If the reports turn out to be true (which I believe they will), it’s a shame for Force India. A perennial backmarker who in the past 3 years has made some considerable strides thanks to the work Mallya, or more likely people under his employ, put in. I’m no expert on the matter, but a few years back I talked to a friend of mine (& fellow F1 fan) about Force India and Mallya, and he indicated that the Indian people don’t think very highly of him.17th November 2011, 0:04 at 12:04 am #184599
I don’t like Vijay Mallya at all (I particularly hate that preened goatee of his), but I’d always take what Joes Saward says about him with a pinch of salt. Saward seems to have built up quite a vendetta towards him17th November 2011, 2:13 at 2:13 am #184600
@ned-flanders – Saward’s vendetta comes from Mallya’s decision to drop Tonio Liuzzi in favour of Paul di Resta. Saward has long been flying the flag for Tonio, and was very upset when Mallya released him from his contract. But I think what really fuelled the fire was the reaction to Saward’s next articles. He suggested that because Liuzzi was under contract, he had a legal claim to the seat, and would challenge for it. Saward also insinuated that Liuzzi’s case was strong enough that a court would surely side with him and Liuzzi would race with Force India this year. The reactions to it were almost overwhelmingly negative.17th November 2011, 9:45 at 9:45 am #184601
Oh yeah, I completely forgot about that! Probably because Saward’s love for Liuzzi seems to have cooled considerably this year17th November 2011, 10:34 at 10:34 am #184602
I think Saward is just playing it careful lest he say something that results in his readers turning on him again (which they already have done when he accused Mallya of “lying” when Mallya denied selling Force India).17th November 2011, 17:31 at 5:31 pm #184603
Who really Saward’s rants seriously anyways? The guys is a Liuzzi fan for Pete’s sake!17th November 2011, 23:28 at 11:28 pm #184604
Well this sounds kinda plausible but just how on Earth does the get hold of loans so easily? Doesn’t add up for me.17th November 2011, 23:53 at 11:53 pm #184605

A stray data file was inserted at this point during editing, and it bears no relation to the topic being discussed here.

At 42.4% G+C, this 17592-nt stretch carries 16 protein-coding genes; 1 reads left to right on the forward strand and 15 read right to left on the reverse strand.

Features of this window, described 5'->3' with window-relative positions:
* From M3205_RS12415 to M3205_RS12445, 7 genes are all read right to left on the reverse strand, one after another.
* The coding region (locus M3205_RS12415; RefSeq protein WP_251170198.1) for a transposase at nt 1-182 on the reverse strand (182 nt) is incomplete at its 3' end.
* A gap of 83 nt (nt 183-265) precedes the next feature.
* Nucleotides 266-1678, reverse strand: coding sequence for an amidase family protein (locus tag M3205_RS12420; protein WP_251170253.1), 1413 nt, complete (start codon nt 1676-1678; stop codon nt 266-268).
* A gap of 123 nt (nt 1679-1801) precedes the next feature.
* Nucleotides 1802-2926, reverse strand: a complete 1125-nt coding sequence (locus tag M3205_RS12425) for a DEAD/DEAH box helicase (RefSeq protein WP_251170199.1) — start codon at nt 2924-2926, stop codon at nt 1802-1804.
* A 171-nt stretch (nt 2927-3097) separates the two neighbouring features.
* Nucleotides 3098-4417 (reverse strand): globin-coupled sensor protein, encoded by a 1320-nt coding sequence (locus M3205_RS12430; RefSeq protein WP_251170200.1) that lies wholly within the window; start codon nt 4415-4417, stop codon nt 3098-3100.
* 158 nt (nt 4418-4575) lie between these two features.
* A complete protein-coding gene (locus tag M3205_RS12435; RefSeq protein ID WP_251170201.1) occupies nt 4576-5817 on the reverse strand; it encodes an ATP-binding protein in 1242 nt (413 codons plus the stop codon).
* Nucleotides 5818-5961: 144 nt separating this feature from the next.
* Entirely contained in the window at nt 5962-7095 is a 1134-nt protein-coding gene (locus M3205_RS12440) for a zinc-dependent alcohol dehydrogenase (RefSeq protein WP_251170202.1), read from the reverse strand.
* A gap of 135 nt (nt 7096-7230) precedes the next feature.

It’s simple: he convinces the banks that he has a viable business model.18th November 2011, 4:55 at 4:55 am #184606
@andrewtanner what the other guys say about Saward is right, he did have a hard-on for Tonio (they go back a ways, apparently), but the latest round of reports about Mallya is all coming from the financial press, who have probably been tipped off by one of his debtors
It is very easy to become a billionaire using loans. You just have to hide your loanees from one another. For eg. Liverpool Football Club was purchased for a few hundred million pounds by a couple of Americans. They finance the deal using debt and a deposit of 10%, and the remainder of the debt secured against the actual club. It turns out that the 10% deposit itself was also a loan – albeit one with a much higher interest rate. This is how leveraged buyouts work.
They finance their personal lifestyle by paying themselves large salaries and expenses out of the companies they buy or setup. It works until the economy slows down and the growth in revenue can no longer match interest payments on the pyramid of loans. This is why guys like Mallya and the old owners of Liverpool FC go down with the slightest downward move in the economy – they are so leveraged that even a 25 bp spike in interest rates, or lower revenue growth (lower *growth*, not lower revenue) can see them wiped out.
It is easy to buy up assets using other peoples money and some showmanship (banks lend money to people who convince them to lend it). It is much harder to build a sustainable and profitable business.